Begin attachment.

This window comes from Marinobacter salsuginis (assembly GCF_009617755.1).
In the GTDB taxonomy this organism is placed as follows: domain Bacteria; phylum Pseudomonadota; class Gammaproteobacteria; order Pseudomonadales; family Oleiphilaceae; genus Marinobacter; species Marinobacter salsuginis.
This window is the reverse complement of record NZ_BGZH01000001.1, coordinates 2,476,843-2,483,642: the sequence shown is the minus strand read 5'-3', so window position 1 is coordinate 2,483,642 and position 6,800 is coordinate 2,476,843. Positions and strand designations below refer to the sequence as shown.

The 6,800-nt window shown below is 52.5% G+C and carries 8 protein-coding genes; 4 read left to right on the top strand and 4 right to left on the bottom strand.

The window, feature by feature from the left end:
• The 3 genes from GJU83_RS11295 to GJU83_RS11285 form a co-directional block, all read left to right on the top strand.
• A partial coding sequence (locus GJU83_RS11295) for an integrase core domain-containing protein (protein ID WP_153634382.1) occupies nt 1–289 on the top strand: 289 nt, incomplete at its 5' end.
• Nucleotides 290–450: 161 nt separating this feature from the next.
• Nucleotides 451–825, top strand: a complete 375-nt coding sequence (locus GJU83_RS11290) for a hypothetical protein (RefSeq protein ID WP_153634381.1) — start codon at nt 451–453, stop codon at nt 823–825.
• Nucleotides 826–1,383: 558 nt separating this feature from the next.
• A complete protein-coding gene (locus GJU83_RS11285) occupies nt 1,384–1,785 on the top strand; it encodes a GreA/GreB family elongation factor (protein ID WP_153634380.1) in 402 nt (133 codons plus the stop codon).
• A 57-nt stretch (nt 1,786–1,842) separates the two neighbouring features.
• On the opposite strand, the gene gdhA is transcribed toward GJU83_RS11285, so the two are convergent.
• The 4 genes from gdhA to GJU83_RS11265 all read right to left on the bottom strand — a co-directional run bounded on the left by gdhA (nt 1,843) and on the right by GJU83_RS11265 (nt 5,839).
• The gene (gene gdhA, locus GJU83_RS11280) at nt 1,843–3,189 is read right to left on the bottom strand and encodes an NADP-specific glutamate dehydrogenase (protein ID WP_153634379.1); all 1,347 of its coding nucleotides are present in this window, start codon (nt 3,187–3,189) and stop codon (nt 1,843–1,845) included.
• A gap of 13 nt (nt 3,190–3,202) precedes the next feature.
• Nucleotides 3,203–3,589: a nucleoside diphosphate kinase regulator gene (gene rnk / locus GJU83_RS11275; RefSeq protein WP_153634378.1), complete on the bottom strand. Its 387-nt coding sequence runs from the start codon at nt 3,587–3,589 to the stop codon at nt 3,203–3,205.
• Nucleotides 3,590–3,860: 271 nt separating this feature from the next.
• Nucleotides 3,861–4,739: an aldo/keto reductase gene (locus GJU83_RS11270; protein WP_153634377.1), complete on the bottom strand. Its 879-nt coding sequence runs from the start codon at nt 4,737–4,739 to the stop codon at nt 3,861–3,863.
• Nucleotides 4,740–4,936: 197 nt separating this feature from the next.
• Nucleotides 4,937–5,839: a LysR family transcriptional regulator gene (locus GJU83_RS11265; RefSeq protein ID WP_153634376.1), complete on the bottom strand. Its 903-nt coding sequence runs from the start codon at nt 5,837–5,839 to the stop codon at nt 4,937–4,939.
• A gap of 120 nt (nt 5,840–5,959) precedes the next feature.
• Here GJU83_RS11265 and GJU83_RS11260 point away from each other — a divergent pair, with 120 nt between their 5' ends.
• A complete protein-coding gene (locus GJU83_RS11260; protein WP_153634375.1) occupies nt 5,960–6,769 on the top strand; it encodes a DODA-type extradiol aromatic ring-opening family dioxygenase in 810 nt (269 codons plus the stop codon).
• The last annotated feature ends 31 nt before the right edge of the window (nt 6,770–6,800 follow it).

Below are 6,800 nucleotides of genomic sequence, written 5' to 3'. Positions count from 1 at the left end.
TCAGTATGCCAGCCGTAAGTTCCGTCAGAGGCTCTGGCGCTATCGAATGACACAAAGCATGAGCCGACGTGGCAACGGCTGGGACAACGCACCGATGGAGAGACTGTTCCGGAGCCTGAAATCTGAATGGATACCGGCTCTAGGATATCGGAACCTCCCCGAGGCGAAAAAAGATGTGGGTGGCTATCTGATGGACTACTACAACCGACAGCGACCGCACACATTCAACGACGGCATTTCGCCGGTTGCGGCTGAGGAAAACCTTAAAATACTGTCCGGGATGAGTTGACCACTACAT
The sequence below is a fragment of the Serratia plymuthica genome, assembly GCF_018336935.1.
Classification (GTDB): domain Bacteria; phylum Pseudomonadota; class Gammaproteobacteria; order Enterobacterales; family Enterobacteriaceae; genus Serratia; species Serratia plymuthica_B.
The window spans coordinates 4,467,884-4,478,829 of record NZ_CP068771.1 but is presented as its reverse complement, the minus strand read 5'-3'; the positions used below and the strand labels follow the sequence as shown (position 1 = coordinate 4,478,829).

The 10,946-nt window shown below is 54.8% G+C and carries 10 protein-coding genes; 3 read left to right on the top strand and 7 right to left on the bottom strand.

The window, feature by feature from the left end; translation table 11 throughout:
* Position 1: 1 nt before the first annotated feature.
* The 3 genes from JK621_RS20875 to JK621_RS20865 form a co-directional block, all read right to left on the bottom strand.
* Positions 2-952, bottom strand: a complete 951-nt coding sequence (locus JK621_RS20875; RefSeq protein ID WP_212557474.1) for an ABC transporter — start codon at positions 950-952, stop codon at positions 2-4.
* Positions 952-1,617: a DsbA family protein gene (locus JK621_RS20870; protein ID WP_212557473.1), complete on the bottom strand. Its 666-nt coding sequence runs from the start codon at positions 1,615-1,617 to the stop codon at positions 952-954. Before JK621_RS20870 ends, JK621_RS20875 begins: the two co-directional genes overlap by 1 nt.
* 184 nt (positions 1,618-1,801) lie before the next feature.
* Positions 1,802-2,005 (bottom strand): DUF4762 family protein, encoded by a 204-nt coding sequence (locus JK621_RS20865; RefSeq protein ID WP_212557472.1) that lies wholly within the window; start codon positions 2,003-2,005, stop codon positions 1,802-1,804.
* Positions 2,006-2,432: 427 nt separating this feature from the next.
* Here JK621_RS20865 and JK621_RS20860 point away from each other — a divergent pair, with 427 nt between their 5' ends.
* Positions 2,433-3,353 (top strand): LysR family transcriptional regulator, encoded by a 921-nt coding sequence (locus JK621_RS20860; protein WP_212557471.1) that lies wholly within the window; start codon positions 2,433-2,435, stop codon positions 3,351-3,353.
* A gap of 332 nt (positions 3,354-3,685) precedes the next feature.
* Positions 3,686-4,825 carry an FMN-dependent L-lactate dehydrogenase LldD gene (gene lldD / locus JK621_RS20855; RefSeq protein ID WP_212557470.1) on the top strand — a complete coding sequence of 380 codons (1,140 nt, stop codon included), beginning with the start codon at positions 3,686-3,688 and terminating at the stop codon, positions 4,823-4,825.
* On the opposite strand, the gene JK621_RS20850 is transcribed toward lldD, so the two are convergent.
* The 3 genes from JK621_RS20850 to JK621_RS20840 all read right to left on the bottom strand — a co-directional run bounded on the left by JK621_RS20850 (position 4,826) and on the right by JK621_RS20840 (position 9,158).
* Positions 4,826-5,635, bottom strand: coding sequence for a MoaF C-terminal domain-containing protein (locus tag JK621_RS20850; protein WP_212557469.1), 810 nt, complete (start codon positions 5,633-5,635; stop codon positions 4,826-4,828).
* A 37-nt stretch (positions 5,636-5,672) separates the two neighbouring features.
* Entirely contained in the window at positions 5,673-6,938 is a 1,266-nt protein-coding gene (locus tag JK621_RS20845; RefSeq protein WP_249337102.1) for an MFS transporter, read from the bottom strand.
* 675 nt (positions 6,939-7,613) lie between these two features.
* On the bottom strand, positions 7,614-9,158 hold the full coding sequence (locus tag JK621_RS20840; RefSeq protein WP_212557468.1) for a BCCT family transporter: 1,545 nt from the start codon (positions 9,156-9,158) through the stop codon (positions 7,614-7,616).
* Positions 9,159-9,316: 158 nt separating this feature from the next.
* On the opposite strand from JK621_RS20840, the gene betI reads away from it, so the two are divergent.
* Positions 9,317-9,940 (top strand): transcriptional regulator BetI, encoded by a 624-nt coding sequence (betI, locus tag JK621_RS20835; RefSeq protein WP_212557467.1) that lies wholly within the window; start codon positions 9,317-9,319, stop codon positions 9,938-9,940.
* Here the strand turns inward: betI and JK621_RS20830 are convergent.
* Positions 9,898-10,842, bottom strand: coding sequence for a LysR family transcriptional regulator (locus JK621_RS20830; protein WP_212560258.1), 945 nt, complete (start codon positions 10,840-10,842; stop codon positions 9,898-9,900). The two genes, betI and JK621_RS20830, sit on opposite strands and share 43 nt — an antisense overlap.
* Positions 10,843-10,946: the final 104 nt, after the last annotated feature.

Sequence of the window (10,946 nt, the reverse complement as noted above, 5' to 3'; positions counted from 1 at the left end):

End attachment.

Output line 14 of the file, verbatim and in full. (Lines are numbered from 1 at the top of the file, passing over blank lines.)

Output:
• The 4 genes from gdhA to GJU83_RS11265 all read right to left on the bottom strand — a co-directional run bounded on the left by gdhA (nt 1,843) and on the right by GJU83_RS11265 (nt 5,839).